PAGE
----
September 1475
Turin and Mantua both go into mourning at the death of Anne of Savoy. She is survived by a two-week-old daughter, named Anne after her mother. The Marquis of Mantua is distraught but knows he must wed again.

The French regency council makes marital moves in Italy.
-Bona's little girl Isabelle is betrothed to young Duke Philbert, her mother is delighted that her child will be the future Duchess of Savoy.
-Catherine of Loraine is betrothed to Gian Galeazzo Sforza, infuriating Ippolita Maria Sforza, who had hoped to wed her daughter Elanor to the future Duke of Milan. King Ferdinand of Naples feels growing unease at French ambitions on the Peninsula.
-William VIII Paliologos weds the fourteen-year-old Jeanne of Bourbon. The Marquis is desperate for an heir and for a marriage alliance with France.

October 1475
With affairs in Genoa (brutally) settled, Galeazzo Maria Sforza returns to Milan a conquering hero, and is reunited with his family. A great sculpture of the Duke slaying a Dragon is commissioned to symbolize his conquest of Genoa, whose Patron saint is George. Duchess Marie proudly introduces him to his second son. Though he is respectful, even tender with Marie, Galezzo Maria is in no way faithful. While he resumes his marital duties with his young wife, the Duke also returns to his numerous lovers both male and female.

The Duke of Ferrara grows increasingly irritated at his wife's infertility. Oh, she is pretty and educated and a fine companion, but a wife who couldn't produce children is to d'Este, a pretty accessory, and not of much practical value.

Margret of Bourbon's health has been on the decline ever since her last childbirth. She catches a fever and despite the care of her doctors and loved ones, she passes. Her husband is inconsolable. Anne of France is promoted to the first lady in Loraine and a mother figure to the Duchess's young children. It is a big responsibility for one so young but Anne rises to the occasion.

November 1475

The Ottomans launch a new offensive in the Morea and for safety's sake, Philip has his son and six months-pregnant wife evacuated to Cyprus. Catherine Corano gets along surprisingly well with the Queen. She and the King like her much more than Philip.

Meanwhile back in the Morea, the Ottomans win a deceive navel victory enabling them to land troops on the Peninsula. The rebuilt Hexemalion is breached and soon all the territory Philip had been promised for his principality is overrun. His army falls back to Lepanto where it is besieged.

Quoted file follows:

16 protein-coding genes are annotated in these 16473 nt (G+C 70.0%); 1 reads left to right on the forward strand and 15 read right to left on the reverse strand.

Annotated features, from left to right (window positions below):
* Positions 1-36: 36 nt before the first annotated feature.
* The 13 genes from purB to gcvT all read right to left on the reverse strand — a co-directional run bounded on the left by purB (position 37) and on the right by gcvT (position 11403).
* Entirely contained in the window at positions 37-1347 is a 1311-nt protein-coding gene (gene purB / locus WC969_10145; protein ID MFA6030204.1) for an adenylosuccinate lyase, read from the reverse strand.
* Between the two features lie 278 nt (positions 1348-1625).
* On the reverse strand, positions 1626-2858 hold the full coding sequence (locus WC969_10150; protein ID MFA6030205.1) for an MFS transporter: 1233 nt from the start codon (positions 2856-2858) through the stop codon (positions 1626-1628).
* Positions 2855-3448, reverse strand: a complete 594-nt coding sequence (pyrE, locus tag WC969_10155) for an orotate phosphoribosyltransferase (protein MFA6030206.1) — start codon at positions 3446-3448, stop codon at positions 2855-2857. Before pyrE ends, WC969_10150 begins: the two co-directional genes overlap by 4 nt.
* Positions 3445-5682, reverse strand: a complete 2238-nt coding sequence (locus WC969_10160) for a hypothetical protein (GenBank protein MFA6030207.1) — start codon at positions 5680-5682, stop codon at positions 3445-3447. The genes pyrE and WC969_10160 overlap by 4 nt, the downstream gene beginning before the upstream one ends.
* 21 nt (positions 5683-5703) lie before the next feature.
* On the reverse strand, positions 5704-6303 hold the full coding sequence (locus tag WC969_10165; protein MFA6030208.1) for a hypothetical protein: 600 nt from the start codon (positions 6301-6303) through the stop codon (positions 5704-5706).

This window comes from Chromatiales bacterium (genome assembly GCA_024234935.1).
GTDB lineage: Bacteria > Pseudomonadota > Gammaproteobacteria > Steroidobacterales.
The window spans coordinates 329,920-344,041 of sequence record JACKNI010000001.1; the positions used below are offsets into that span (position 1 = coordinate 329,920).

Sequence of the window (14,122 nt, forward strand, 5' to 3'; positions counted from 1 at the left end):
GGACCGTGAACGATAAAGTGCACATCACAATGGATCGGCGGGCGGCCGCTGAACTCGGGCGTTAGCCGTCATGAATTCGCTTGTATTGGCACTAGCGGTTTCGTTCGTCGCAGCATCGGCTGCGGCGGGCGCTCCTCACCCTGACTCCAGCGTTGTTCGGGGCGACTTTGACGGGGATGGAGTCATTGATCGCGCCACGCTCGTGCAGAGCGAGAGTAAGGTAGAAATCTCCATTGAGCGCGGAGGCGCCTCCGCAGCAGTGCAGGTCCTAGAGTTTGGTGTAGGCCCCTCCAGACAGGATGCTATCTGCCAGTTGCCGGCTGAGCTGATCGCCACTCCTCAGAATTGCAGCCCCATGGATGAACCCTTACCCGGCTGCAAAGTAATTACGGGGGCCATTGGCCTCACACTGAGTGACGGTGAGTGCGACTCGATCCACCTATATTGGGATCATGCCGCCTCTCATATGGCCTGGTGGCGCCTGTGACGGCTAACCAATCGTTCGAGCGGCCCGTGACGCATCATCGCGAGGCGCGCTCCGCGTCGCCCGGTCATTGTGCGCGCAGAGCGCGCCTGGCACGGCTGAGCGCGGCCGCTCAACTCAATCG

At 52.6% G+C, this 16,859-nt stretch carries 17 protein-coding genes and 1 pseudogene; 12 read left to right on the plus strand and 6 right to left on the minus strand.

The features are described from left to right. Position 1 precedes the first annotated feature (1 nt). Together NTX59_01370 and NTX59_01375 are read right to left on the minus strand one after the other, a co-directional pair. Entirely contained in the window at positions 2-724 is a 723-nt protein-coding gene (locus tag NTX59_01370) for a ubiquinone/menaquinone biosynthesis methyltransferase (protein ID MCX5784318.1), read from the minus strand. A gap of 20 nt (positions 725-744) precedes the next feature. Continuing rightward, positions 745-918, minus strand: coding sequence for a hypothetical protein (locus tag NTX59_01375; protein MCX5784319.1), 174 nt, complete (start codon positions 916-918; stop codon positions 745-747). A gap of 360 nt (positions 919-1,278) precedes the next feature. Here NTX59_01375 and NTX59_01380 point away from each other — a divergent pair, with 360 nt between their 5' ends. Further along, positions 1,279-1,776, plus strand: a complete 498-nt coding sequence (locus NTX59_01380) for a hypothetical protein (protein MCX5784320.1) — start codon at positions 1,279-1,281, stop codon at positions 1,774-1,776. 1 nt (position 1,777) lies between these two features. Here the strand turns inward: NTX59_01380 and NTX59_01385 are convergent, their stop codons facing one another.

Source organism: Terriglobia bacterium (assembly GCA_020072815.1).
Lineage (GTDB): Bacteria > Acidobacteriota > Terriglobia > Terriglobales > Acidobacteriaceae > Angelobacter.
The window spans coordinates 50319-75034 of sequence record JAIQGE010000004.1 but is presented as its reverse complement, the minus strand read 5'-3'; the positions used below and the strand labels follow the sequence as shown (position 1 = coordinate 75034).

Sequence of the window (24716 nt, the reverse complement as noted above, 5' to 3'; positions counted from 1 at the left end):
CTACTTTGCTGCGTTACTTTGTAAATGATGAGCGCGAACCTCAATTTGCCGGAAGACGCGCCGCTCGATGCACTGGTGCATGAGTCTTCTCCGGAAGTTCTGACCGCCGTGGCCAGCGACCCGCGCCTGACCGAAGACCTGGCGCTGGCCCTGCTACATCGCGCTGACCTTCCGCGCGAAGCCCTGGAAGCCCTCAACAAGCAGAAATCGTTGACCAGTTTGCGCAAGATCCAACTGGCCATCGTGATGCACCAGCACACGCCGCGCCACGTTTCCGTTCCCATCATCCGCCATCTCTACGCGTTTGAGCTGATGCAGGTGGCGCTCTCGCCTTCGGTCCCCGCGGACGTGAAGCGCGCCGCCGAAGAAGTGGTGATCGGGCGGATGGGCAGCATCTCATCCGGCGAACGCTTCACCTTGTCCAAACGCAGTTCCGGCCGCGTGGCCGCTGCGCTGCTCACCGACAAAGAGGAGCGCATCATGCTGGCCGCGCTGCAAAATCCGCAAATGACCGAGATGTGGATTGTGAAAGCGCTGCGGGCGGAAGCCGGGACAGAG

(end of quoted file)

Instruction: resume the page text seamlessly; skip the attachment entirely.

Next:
Casimir IV of Poland bethrothes his eldest son Vladislaus to Knudigrde, daughter of Frederick iii Holy Roman Emperor. It is clear that the two are aligning against Mathias Corvinus. Only the Hungarian King's ongoing war against the Turks keeps them from attacking.

Piere de Bourbon Duke of Berry welcomes a daughter with his wife, Maria of Savoy. She is named Magret after his sister.

December 1475
Catherine Queen of Bohemia gives birth to a daughter in Prague castle who is named Catherine. The Queen proves an invaluable mediator between her husband and the Bohemian nobility. Though their marriage did not start out well Catherine has earned her husband's respect and affection.

Anne of France and her husband Nicholas spend Christmas in Blois with her brothers and her sister Marie. They all miss Catherine and Charlotte.

A raucous Christmas party in Milan ends when Galeazzo Maria Sforza stabs a castrato to death supposedly the boy had refused his advances. Marie of Orleans does her best to calm her husband's temper but as her confessor tells her there is only so much she can do. Her efforts are nevertheless appreciated by the Milanese and the court adores the young Duchess. Marie spends as much time with her children as possible, hoping that by doing so she can keep them from manifesting their father's madness. Her husband at least is gentle with her and even takes her confession that she hopes their next baby is a girl in stride.

January 1476
With Charles of Burgundy dead and the English reopening ties to Brittany and Burgundy the regency council is not pleased at all. Particularly concerned is the Duke of Loraine, in a foul mood since the passing of his wife Margret. With English help, the Duke might try and retake Luxemburg. The union between Elizabeth of Brittany and the Duke of York is particularly infuriating, as it came without royal permission. Crusade plans are torn up and troops are mustered in France itself.

Still, the council is inclined to try diplomacy first. Anne of England is offered a seat on the regency council, provided she does not betroth her children to any English prince or undertake acts of war against Loraine. For his part, Louis is much less concerned about Burgundy, thanks to his good relationship with the new Duke.

The Duke of Brittany is read the riot act. As a French Prince, he cannot marry off relatives without royal consent. Taking advantage of the Savoyard offer, it is suggested that instead Elizabeth should be sent to Turin. After all, a sovereign Duke is better than a mere royal relative.
With the Duke of Savoy receiving a new French suitor, Isabelle of Loraine is offered to Duke Arthur. With all three children of Francis and Elizabeth accounted for, a marital alliance with England is rendered impossible. Jean's advisors are wanted that if these proposals are not accepted then the claim of Marie of Brittany will be considered once more. Jean is furious and declares he will not be intimidated. Fortunately, the regency council is made up of much more stoic men. The only person more angered is Bianca who saw her daughter go from the future Duchess of Savoy to the consort of a second son of the Duke of Brittany.

To say that Joan of York and James iii do not get along is an understatement. Before their wedding, she is forced to publicly apologize for insolently taunting him, and to a much lesser extent making light of the death of poor Queen Margret and her child, but James cares much more about his own pride. James orders her confessor to read Ephesians 5:22-24 aloud to her, every morning. Her social circle is limited to ladies considered reliable by the monarch, and her letters back home are opened to search for any content that would defame the King. The best thing that can be said about King James is that he honors Joan's desire not to have physical relations. Scotland needs heirs so husband and wife must be reconciled, but not yet, though people are working on that.

Anne Gonzaga
Margret of Bourbon-Berry.
Catherine Corvinus

Anne of Savoy
Margret of Bourbon

Catherine Coriano Due February 1476
Anne of York, Dowager Duchess of Burgundy, due in June 1476
Marie of Orleans, Duchess of Milan due August 1476
Last edited: